Holidays on a budget can be lots of fun — with these inexpensive, creative and personal gifts.
Some people say holidays on a budget are only half the fun.
I completely disagree.
While it’s certainly not more fun to have less money, giving personal and sincere gifts that cost you less than $15 can sometimes be easier than finding expensive presents that have as much meaning for both (s)he who gives and (s)he who receives.
Among my favorite holidays gifts ever came from my high school friend Sarah. At school in late November she made sure to have at least one picture taken (on her camera) of herself and a friend. In December, she simply developed the photos, bought each of her friends a 3 x 5 inch frame, and for probably less than $6 per person was able to give each of her close friends a framed photo I’m sure we all still have.
Frames of all kinds can turn almost any souvenir of a memorable experience into a personal present. If you attended a concert, play or ballgame with a friend and still have the program, a 5 x 7 or 8 x 10 inch frame (basic wood and silver-plate styles are almost always less than $10) can make the paper keepsake permanent. Ticket stubs rubber-cemented onto a simple cut of background paper can look phenomenal in a small frame, as can a collage of words and images that have meaning for you and your friend.
If your friends are the types of people who would rather collect souvenirs than display them, you could decorate wood boxes for them to hold their keepsakes in. Unfinished wood boxes are available at any craft store or comprehensive stationery store for $3 to $10, depending on the size of the box. Paint, brushes, stencils and protective lacquers are sold at craft and art stores, and a whole set of supplies shouldn’t cost more than $10. (Decorating boxes is most cost effective if you plan to do a few using the same materials.)
I personally like to eat more than I like to cook, so I always appreciate some baking done on my behalf. If you have time and a kitchen, for about $1.50 per dozen you could bake some ginger cookies or cappuccino brownies. Add another dollar per recipient for presentation (a foil tray or colored cellophane with ribbon) and you’ve still got a cost-conscious gift that any friend would enjoy and appreciate.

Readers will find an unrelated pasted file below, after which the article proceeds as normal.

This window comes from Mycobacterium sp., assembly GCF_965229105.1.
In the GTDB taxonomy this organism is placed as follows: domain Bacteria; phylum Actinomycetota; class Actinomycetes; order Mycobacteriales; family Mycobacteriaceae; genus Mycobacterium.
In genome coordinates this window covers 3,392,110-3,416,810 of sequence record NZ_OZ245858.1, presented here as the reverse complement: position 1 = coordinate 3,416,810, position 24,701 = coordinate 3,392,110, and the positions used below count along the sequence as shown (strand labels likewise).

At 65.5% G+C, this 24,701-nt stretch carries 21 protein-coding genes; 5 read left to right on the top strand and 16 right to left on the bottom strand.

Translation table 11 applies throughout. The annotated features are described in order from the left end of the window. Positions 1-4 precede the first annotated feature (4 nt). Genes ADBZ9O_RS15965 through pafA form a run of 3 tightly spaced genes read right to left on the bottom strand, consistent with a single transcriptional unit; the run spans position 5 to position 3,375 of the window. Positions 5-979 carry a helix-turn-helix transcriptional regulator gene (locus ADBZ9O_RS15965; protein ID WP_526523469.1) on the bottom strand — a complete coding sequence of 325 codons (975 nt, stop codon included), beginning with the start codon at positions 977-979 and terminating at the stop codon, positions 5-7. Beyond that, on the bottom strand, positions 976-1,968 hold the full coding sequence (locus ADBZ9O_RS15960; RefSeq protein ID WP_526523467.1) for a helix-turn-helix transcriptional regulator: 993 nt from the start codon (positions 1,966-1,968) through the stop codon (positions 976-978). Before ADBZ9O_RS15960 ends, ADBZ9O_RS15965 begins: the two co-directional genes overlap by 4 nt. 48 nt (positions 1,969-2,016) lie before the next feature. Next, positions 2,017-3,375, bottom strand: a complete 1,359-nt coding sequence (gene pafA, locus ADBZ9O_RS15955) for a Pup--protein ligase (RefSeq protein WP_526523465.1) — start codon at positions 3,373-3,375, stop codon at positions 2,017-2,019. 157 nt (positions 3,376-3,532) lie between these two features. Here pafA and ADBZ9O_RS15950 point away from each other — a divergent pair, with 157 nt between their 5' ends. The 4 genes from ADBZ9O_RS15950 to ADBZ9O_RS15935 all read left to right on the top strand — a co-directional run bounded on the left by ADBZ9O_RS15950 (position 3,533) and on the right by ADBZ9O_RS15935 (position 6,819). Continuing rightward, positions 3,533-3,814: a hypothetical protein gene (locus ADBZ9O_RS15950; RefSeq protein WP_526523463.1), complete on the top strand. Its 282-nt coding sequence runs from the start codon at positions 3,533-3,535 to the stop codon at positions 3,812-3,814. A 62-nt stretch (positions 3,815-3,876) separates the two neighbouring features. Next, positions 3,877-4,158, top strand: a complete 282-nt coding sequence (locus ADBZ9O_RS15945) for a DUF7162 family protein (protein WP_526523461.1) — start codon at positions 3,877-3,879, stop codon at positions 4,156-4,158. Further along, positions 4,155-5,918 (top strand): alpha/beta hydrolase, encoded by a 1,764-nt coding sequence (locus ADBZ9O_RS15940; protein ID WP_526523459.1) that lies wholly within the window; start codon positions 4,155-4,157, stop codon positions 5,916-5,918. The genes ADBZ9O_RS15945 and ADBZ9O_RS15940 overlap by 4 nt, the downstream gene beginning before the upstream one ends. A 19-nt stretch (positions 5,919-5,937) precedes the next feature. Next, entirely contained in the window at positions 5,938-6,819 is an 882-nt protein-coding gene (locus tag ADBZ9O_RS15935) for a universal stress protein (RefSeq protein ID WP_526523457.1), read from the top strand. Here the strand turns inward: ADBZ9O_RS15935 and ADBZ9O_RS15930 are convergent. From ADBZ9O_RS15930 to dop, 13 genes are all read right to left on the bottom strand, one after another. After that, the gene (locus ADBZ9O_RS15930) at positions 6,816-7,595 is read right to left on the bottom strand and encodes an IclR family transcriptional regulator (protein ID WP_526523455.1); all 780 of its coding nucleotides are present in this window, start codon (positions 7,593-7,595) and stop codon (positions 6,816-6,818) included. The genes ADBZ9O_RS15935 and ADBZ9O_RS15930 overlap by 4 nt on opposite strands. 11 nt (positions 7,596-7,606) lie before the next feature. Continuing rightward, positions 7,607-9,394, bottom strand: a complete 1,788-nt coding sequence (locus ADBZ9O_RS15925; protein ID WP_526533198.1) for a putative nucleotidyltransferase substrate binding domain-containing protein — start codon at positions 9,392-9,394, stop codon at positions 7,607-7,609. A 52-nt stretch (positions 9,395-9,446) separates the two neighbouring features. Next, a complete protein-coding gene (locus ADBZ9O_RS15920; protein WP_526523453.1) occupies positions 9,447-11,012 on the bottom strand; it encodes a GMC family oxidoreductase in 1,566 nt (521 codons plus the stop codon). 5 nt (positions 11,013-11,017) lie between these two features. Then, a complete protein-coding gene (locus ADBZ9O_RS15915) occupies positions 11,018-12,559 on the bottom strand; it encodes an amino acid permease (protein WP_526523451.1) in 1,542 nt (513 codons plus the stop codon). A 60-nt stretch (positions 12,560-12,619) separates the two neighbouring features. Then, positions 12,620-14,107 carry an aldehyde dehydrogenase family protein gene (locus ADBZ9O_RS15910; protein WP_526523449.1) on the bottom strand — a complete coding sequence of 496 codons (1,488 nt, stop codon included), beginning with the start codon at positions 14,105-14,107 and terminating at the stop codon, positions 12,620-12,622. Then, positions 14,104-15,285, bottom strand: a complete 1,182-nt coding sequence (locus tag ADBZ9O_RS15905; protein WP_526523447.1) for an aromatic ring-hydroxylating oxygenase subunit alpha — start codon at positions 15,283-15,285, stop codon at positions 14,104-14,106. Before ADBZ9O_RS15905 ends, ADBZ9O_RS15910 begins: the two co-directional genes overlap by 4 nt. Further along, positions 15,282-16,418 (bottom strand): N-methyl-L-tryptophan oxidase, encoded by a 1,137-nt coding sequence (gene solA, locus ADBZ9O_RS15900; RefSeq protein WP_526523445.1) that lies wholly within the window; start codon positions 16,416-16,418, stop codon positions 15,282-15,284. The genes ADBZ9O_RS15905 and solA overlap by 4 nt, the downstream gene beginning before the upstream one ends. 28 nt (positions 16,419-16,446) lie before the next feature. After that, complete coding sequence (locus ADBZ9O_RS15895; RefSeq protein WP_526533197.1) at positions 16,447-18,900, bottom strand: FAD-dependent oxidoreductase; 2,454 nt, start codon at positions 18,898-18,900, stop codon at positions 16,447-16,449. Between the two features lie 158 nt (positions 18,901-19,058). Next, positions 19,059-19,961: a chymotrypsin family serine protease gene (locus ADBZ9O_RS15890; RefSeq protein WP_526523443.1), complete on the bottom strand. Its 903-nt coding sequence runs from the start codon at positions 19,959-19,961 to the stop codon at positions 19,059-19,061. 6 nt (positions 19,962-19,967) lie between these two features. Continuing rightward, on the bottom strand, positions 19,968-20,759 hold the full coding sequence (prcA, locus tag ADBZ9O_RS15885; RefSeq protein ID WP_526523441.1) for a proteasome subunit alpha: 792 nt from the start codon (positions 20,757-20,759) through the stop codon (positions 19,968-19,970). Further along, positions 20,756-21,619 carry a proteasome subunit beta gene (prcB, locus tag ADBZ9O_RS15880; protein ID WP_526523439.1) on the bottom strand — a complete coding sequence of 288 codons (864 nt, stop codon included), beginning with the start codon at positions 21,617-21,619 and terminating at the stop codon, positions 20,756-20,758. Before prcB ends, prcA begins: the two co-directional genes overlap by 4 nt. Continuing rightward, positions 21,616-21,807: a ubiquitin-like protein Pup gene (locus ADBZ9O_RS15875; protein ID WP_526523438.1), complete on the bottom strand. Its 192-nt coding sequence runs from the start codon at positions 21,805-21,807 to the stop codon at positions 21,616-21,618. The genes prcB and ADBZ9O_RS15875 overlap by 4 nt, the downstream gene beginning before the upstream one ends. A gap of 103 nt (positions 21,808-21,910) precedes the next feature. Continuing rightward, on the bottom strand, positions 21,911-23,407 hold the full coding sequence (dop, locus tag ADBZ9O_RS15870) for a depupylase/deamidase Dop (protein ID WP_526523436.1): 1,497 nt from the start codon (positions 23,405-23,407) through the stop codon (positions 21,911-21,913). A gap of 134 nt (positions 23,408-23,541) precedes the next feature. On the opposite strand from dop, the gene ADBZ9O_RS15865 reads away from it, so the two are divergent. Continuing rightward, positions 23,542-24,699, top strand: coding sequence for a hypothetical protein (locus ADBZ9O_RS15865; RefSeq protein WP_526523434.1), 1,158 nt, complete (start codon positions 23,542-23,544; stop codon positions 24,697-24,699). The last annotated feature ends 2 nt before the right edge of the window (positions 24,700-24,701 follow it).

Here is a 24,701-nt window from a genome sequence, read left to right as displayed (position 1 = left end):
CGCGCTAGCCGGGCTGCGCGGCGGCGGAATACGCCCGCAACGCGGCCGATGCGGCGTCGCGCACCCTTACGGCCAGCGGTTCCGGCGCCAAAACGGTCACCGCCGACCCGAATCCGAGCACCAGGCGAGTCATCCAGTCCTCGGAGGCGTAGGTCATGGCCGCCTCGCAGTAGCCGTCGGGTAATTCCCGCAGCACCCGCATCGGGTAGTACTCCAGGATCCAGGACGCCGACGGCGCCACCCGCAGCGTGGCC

If you have tons of friends you feel compelled to “give to” this year, maybe you need to go even lower-budget. Ever tried making cards? This is probably only a good idea if you have both a lot of free time and a fair amount of artistic inclination. I have a friend who sends fantastic line-drawings on cotton rag paper each year, and my collection of these cards is among my most treasured possessions. She probably spends no more than $2 per person on paper, ink and postage combined. But her gifts are priceless.
Unfortunately, for many students finals period is the worst time of year to try to think about creating gifts. If you must buy, you can still do so affordably and without even spending time in stores.
If you’re over 21, and you have at least 12 friends you would otherwise need to shop for, why not buy a case of wine for around $60? You’ll save money buying in bulk, you’ll save time by making just one shopping trip, and all you need to do for wrapping is grab a roll of ribbon — very simple, sophisticated and adult. Online you can buy French Merlot for as little as $4 per bottle.
Online shopping can be great if you’re chained to your computer while you churn out term papers. My online shopping list this year includes a Lands’ End polartec scarf, classic games like Dominoes and Mancala and candles from the Yankee Candle Company.
I also plan to give my friends some books, because that means I get to hang out in bookstores (thereby avoiding the most egregious examples of holiday consumption madness) while I shop. Antique stores sell some fantastic old volumes, and many are under $10 (price depends on rarity and condition of the book). Book outlets like Publisher’s Warehouse sell perfectly good unused books for drastically slashed prices. These are bad places to shop if you’re looking for specific or recently-published books, but they are great if you just want to surprise your friends with random volumes that complement their interests.
I’m looking to give a friend a toaster ($11.98 at Sears) this year because I’m enchanted by mine. Bagel-width slots, eight toasting settings and all the breakfast I can eat. Bliss, every day.
One last gift suggestion: if you broke something that belonged to a friend, this is the time of year to replace it gracefully. You’ll surely be forgiven.
Image Courtesy: adamzyglis.com